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Under new ordinance, Fairfax County Park Authority will need to control 200-plus acres of bamboo

Bamboo (photo via Fairfax County)

Property owners and tenants in Fairfax County will soon be required to contain running bamboo, and the local park authority is no exception.

The Fairfax County Park Authority, which oversees 23,000 acres of land, says it has an estimated 204 acres or more of bamboo. The new ordinance, which will go into effect on Jan. 1, 2023, introduces the possibility of fines for people who get a complaint for letting running bamboo spread beyond their property.

“We’ll be working with code compliance as well as our neighboring properties to achieve compliance in the eyes of the ordinance,” John Burke, the park authority’s branch manager of natural resources, said Wednesday (April 27) during a park authority committee meeting.

Burke said the FCPA has been removing and monitoring bamboo over the years, but it could have more than estimated. The invasive plant can spread as much as 15 feet horizontally per year, according to the county.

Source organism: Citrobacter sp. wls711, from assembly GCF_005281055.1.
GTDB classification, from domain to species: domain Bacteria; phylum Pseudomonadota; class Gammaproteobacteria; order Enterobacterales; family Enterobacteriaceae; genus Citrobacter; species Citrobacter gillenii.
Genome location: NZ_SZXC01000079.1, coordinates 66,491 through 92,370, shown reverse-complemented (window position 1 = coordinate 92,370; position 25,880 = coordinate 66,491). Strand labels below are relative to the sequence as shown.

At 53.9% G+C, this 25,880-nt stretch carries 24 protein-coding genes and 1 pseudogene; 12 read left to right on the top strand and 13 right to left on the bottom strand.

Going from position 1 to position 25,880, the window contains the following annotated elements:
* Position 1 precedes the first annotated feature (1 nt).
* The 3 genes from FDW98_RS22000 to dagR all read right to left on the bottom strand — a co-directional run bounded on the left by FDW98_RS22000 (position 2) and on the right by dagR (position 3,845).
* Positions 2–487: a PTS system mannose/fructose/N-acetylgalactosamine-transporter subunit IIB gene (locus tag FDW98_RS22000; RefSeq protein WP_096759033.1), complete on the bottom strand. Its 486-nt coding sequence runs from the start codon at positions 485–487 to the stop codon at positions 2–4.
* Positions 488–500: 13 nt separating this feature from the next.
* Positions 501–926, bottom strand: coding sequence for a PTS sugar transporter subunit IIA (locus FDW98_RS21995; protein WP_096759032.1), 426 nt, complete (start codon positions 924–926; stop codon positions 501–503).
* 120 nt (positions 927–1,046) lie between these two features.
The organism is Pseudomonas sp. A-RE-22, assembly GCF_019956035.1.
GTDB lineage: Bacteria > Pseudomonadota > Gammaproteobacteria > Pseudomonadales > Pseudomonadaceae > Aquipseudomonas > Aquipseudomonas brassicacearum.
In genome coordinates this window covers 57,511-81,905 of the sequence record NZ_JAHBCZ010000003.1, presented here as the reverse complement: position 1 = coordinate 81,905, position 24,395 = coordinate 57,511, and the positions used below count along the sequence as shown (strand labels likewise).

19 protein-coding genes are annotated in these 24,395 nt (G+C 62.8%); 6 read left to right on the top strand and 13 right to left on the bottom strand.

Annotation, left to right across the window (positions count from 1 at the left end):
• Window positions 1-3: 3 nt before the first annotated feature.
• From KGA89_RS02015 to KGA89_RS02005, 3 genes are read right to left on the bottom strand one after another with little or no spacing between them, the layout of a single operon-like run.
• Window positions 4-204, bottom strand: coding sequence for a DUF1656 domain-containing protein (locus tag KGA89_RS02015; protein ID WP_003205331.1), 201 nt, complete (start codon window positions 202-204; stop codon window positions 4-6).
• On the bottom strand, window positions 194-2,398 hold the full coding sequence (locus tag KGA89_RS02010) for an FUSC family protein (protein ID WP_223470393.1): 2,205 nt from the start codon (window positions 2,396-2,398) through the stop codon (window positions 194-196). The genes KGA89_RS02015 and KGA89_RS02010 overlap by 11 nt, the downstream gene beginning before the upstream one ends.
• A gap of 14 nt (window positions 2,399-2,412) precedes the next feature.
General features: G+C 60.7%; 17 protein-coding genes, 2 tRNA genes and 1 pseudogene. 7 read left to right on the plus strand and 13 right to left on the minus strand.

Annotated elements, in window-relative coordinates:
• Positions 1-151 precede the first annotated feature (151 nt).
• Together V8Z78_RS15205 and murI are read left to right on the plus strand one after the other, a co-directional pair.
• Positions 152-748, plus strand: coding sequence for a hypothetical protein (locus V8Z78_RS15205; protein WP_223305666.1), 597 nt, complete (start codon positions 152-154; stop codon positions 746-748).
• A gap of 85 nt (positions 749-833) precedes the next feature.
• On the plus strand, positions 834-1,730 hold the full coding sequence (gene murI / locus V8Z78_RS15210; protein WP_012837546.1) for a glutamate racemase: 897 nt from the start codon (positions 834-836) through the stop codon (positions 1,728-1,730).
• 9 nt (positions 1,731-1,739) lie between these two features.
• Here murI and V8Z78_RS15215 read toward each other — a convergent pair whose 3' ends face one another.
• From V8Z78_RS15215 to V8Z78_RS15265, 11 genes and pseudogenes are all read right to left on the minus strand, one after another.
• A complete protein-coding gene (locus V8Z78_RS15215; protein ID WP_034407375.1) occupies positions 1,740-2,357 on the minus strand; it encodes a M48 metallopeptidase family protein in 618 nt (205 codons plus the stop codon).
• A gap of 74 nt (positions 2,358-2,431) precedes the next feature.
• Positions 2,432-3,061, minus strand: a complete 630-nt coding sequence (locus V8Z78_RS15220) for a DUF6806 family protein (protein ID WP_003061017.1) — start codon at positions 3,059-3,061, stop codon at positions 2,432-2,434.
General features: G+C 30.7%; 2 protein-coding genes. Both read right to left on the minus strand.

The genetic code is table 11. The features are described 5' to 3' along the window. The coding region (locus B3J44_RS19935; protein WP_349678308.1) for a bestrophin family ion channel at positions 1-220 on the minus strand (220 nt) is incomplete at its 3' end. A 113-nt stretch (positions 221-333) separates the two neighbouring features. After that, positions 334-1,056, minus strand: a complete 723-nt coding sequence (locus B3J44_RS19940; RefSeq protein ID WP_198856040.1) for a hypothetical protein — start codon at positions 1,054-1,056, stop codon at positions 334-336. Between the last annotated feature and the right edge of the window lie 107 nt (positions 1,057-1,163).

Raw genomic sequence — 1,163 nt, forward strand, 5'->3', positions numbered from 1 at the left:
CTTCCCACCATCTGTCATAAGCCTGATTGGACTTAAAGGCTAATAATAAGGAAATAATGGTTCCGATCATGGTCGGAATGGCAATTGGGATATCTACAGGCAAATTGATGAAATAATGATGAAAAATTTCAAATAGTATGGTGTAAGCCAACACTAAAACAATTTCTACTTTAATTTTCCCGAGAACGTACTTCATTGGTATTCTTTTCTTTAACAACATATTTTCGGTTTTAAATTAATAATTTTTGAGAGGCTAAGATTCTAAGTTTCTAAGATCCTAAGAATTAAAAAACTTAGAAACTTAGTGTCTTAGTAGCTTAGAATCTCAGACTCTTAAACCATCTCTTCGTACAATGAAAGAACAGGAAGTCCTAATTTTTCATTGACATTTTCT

The park authority has been removing two to three bamboo sites per year, but it can be expensive.

At Gilbert S. McCutcheon Park in Fort Hunt, FCPA removed about an acre of bamboo in two patches, and it cost about $35,000 — almost entirely due to herbicide treatment costs during 2021 and 2022.

Jim Zook, an at-large member of the park authority board, called for more education about not planting the species. Virginia gave municipalities the authority to ban it in 2017 but still lets customers purchase it.

Prior to adopting the running bamboo ordinance in March, Fairfax County supervisors said it isn’t perfect, but officials say they will try to work with property owners to help them meet requirements before imposing fines.

Ron Kendall, the park authority board’s Mason District representative, questioned where the park authority will find the money to support compliance.

According to Burke, the McCutcheon park example was atypical, but there could be other complications.

“Eradication countywide may not be possible or likely,” he said. “We may have to have some serious discussions with neighboring landowners about…eradicating bamboo versus trying to contain it.”

Burke estimated that the park authority receives around 10 to 20 bamboo complaints per year from neighboring homeowners, involving either problems spreading from park property to homes or concerns about bamboo adjacent to park property.

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